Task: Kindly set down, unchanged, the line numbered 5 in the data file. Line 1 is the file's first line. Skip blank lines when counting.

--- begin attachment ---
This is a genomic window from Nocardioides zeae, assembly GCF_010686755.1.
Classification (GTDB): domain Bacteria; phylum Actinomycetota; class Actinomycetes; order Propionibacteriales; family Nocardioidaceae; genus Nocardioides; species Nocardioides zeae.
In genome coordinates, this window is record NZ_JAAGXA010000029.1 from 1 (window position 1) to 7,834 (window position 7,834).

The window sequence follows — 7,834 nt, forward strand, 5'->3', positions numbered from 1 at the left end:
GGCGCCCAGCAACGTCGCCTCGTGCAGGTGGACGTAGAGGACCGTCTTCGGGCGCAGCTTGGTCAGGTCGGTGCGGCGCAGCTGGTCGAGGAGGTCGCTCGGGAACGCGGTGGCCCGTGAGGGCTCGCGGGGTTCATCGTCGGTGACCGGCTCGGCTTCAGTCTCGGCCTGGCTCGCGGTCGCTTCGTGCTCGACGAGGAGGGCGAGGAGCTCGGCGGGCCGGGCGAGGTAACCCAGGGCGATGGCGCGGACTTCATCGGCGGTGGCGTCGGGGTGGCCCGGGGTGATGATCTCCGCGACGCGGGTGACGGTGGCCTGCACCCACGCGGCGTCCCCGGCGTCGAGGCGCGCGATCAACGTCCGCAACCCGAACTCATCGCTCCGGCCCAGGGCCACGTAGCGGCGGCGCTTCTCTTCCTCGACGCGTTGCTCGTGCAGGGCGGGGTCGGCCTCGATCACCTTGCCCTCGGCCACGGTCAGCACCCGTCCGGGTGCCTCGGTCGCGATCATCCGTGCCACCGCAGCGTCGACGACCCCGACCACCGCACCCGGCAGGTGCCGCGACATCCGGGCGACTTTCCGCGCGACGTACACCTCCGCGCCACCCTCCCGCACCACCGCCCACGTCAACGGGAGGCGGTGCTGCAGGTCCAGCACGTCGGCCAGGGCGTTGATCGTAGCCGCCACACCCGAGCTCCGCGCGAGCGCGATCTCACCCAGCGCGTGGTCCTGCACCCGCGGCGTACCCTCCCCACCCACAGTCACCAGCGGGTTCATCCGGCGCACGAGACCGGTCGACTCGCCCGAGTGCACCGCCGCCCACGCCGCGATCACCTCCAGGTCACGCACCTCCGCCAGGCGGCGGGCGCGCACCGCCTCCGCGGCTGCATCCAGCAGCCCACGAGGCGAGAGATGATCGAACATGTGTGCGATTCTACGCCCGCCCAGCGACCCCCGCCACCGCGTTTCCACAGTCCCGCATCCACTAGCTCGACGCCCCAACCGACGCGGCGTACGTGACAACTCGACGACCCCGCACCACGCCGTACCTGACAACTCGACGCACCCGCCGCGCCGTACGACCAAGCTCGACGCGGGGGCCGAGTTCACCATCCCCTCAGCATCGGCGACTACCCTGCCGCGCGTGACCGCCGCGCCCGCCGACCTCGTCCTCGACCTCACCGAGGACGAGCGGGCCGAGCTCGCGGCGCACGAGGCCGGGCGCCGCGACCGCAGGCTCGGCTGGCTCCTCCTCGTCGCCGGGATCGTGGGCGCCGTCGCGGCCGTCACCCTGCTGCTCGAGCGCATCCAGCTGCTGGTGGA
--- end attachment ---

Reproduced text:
GGCGCCCAGCAACGTCGCCTCGTGCAGGTGGACGTAGAGGACCGTCTTCGGGCGCAGCTTGGTCAGGTCGGTGCGGCGCAGCTGGTCGAGGAGGTCGCTCGGGAACGCGGTGGCCCGTGAGGGCTCGCGGGGTTCATCGTCGGTGACCGGCTCGGCTTCAGTCTCGGCCTGGCTCGCGGTCGCTTCGTGCTCGACGAGGAGGGCGAGGAGCTCGGCGGGCCGGGCGAGGTAACCCAGGGCGATGGCGCGGACTTCATCGGCGGTGGCGTCGGGGTGGCCCGGGGTGATGATCTCCGCGACGCGGGTGACGGTGGCCTGCACCCACGCGGCGTCCCCGGCGTCGAGGCGCGCGATCAACGTCCGCAACCCGAACTCATCGCTCCGGCCCAGGGCCACGTAGCGGCGGCGCTTCTCTTCCTCGACGCGTTGCTCGTGCAGGGCGGGGTCGGCCTCGATCACCTTGCCCTCGGCCACGGTCAGCACCCGTCCGGGTGCCTCGGTCGCGATCATCCGTGCCACCGCAGCGTCGACGACCCCGACCACCGCACCCGGCAGGTGCCGCGACATCCGGGCGACTTTCCGCGCGACGTACACCTCCGCGCCACCCTCCCGCACCACCGCCCACGTCAACGGGAGGCGGTGCTGCAGGTCCAGCACGTCGGCCAGGGCGTTGATCGTAGCCGCCACACCCGAGCTCCGCGCGAGCGCGATCTCACCCAGCGCGTGGTCCTGCACCCGCGGCGTACCCTCCCCACCCACAGTCACCAGCGGGTTCATCCGGCGCACGAGACCGGTCGACTCGCCCGAGTGCACCGCCGCCCACGCCGCGATCACCTCCAGGTCACGCACCTCCGCCAGGCGGCGGGCGCGCACCGCCTCCGCGGCTGCATCCAGCAGCCCACGAGGCGAGAGATGATCGAACATGTGTGCGATTCTACGCCCGCCCAGCGACCCCCGCCACCGCGTTTCCACAGTCCCGCATCCACTAGCTCGACGCCCCAACCGACGCGGCGTACGTGACAACTCGACGACCCCGCACCACGCCGTACCTGACAACTCGACGCACCCGCCGCGCCGTACGACCAAGCTCGACGCGGGGGCCGAGTTCACCATCCCCTCAGCATCGGCGACTACCCTGCCGCGCGTGACCGCCGCGCCCGCCGACCTCGTCCTCGACCTCACCGAGGACGAGCGGGCCGAGCTCGCGGCGCACGAGGCCGGGCGCCGCGACCGCAGGCTCGGCTGGCTCCTCCTCGTCGCCGGGATCGTGGGCGCCGTCGCGGCCGTCACCCTGCTGCTCGAGCGCATCCAGCTGCTGGTGGA